Sept 15

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Former Texas court administrator now leading NCSC’s consulting division

On August 31, David Slayton’s last day of work as Texas’ state court administrator, the Texas Legislature passed bail reform legislation, which he and the Texas Judicial Council worked on for more than six years.

“They made me wait until the very end for that,” joked Slayton, who earlier this month started a new job – vice president of NCSC’s Court Consulting Services Division.

Slayton, formerly one of the nation’s most high-profile state court administrators, said he has always admired NCSC’s work and sees this as a pivotal time for NCSC as the coronavirus pandemic continues to change how courts operate.

“This is a crucial time when the National Center can become an even greater resource for the courts,” he said. “I’m excited to continue the work that has been done over the past 50 years and particularly during the past 18 months.”

He said leading Court Consulting Services excites him because he gets to work with many of the “rock star” consultants who he’s gotten to know while he was in Texas and because he sees similarities between the work he did in Texas and what he’ll do at NCSC.

“This job gives me an opportunity to do what I did day to day in Texas,” he said, “and do it throughout the country.”

As he starts his new job at NCSC, he looked back at the reforms and initiatives that make him most proud during his time as Texas’ state court administrator.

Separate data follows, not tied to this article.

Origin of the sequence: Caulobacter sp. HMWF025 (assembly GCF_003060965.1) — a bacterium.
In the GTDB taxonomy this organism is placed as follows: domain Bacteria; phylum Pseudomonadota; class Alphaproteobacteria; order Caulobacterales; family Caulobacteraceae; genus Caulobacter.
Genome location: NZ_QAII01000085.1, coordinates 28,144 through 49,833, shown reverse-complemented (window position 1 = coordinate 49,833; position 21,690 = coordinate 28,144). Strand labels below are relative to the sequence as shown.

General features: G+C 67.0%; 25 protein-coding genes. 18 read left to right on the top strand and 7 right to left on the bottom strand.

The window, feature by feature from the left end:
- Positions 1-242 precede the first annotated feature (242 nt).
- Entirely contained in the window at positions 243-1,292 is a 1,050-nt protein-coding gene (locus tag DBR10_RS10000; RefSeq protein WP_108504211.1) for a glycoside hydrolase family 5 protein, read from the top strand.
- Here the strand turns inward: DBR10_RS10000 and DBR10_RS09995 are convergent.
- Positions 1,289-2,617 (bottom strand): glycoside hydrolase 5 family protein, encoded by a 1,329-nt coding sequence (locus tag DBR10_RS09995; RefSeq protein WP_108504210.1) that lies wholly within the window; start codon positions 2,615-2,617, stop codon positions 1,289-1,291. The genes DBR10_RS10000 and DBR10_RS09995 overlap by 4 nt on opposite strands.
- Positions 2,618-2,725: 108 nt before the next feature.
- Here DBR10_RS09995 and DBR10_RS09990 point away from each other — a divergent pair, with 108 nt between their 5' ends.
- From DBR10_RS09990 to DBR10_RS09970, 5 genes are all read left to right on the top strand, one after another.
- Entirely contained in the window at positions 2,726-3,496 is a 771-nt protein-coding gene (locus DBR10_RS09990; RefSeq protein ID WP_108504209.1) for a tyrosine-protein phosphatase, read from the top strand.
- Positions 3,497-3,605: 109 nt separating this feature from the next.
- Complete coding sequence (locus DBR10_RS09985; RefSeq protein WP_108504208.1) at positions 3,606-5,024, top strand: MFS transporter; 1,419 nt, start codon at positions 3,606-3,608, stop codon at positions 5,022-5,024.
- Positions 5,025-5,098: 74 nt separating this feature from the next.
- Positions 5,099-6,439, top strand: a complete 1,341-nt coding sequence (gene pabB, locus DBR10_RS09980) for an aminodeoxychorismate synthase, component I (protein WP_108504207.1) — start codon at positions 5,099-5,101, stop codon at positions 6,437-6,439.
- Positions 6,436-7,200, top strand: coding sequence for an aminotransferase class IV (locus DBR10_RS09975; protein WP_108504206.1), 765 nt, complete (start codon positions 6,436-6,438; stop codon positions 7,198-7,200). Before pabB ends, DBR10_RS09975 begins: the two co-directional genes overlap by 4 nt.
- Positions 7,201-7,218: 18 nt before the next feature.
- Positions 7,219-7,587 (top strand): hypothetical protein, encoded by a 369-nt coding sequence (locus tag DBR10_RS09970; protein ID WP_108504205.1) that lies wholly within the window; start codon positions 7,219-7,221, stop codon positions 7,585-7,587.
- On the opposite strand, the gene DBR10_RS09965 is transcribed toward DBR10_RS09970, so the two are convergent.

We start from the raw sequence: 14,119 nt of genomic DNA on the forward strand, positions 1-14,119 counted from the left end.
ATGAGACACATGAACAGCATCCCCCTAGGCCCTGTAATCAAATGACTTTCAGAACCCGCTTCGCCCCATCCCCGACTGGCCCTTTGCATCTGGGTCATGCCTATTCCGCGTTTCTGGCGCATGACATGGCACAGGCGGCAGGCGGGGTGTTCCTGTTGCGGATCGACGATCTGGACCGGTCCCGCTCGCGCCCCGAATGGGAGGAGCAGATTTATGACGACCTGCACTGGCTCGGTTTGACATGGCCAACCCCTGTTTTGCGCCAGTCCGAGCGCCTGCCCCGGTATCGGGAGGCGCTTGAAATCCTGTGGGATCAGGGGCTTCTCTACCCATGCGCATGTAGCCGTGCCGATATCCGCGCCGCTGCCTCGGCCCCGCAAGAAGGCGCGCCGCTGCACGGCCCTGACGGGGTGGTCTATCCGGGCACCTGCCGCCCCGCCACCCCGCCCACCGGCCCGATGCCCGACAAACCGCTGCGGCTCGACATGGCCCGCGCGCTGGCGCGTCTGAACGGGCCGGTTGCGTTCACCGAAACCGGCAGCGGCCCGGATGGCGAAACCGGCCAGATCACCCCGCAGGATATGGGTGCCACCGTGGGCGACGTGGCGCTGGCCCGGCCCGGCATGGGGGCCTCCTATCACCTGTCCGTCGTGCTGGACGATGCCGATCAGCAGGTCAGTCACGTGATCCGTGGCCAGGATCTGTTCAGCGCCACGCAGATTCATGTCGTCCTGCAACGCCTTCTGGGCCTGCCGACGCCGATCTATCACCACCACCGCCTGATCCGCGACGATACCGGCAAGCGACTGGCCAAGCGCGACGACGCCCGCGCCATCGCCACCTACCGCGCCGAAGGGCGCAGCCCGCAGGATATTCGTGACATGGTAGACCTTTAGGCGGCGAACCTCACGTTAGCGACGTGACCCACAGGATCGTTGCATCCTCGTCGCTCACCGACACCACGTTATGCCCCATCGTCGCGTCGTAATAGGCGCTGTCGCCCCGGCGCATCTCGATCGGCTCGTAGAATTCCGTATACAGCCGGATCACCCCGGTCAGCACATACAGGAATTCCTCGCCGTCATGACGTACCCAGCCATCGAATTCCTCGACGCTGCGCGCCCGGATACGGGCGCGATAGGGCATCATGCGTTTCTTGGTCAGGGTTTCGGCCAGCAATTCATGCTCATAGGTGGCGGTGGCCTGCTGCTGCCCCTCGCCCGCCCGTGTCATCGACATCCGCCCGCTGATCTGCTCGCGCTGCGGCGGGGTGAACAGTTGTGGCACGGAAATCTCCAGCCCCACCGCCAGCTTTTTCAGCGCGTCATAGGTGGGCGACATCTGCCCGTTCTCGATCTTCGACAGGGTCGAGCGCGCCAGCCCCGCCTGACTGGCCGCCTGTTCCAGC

• The transition from paper files to a comprehensive electronic court system, including e-filing.
  • Juvenile justice and criminal justice reform. Texas reduced by 90 percent criminal convictions for relatively minor offenses that occurred at schools, freeing students from being burdened by these convictions.
  • Fines and fees reform. Texas has incarcerated fewer people who owed fines and fees and still has managed to collect more money.
  • Bail reform. The measure, which next goes to Texas Gov. Greg Abbott, seeks to curtail the release of habitual violent offenders.
  • Virtual hearings. Texas led the way in transitioning to virtual court proceedings when the pandemic first closed courts in the spring of 2020.
  • Guardianship reform. Numerous laws were enacted to protect the elderly, increase training for guardians and strengthen regulation of guardianship programs.

“These are things that 100 years from now, no one will know who had anything to do with them, and that doesn’t really matter,” Slayton said, “but I’m happy to have played a role.”

Read more about David Slayton and find out something most people don’t know about him, who he admires the most, and what he would grab if his house was on fire.

Upcoming events

Don’t miss out on some great learning opportunities this month for court technologists, judges, administrators and staff. Be sure to check out NCSC’s conferences and events calendar for regular updates.

Juvenile and family court judges, administrators and staff are invited to a "Court, COVID and Permanency" webinar at 2:30 p.m. ET, Friday, Sept. 24. Register now to discover how members of Pima County, Arizona’s Family Treatment Court team engaged and supported participants during the pandemic and learn more about operational and considerations for the future.

Technology is the name of the game at CTC 2021. There’s still time for court technologists, administrators and judges to get in on the latest advancements, lessons learned and trending topics at this year’s event Sept. 28-29. Registration closes Sept. 24, and participants can attend in person or virtually. The cost is $800 in-person and $249 for livestream access. Reserve your seat today!